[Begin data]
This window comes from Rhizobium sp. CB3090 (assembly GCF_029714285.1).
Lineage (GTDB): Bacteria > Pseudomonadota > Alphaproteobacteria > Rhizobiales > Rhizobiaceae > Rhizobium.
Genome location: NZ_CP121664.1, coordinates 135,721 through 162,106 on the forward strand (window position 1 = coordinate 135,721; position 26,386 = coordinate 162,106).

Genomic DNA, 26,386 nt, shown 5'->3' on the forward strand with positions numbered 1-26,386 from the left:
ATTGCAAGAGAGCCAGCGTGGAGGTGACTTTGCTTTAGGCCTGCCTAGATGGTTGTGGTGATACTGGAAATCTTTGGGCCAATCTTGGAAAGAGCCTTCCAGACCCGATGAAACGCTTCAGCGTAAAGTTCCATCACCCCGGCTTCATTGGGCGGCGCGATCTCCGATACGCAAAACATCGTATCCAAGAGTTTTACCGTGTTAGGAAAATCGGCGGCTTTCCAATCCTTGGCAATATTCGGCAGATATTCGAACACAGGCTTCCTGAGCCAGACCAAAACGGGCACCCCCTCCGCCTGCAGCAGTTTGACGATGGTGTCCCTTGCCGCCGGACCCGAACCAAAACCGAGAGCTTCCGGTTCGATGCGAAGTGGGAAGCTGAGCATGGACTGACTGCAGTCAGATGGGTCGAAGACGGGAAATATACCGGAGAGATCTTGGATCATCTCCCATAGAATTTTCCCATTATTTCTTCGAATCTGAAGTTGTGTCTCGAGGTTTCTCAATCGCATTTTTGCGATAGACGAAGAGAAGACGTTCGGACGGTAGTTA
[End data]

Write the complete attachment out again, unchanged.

This window comes from Rhizobium sp. CB3090 (assembly GCF_029714285.1).
Lineage (GTDB): Bacteria > Pseudomonadota > Alphaproteobacteria > Rhizobiales > Rhizobiaceae > Rhizobium.
Genome location: NZ_CP121664.1, coordinates 135,721 through 162,106 on the forward strand (window position 1 = coordinate 135,721; position 26,386 = coordinate 162,106).

Genomic DNA, 26,386 nt, shown 5'->3' on the forward strand with positions numbered 1-26,386 from the left:
ATTGCAAGAGAGCCAGCGTGGAGGTGACTTTGCTTTAGGCCTGCCTAGATGGTTGTGGTGATACTGGAAATCTTTGGGCCAATCTTGGAAAGAGCCTTCCAGACCCGATGAAACGCTTCAGCGTAAAGTTCCATCACCCCGGCTTCATTGGGCGGCGCGATCTCCGATACGCAAAACATCGTATCCAAGAGTTTTACCGTGTTAGGAAAATCGGCGGCTTTCCAATCCTTGGCAATATTCGGCAGATATTCGAACACAGGCTTCCTGAGCCAGACCAAAACGGGCACCCCCTCCGCCTGCAGCAGTTTGACGATGGTGTCCCTTGCCGCCGGACCCGAACCAAAACCGAGAGCTTCCGGTTCGATGCGAAGTGGGAAGCTGAGCATGGACTGACTGCAGTCAGATGGGTCGAAGACGGGAAATATACCGGAGAGATCTTGGATCATCTCCCATAGAATTTTCCCATTATTTCTTCGAATCTGAAGTTGTGTCTCGAGGTTTCTCAATCGCATTTTTGCGATAGACGAAGAGAAGACGTTCGGACGGTAGTTA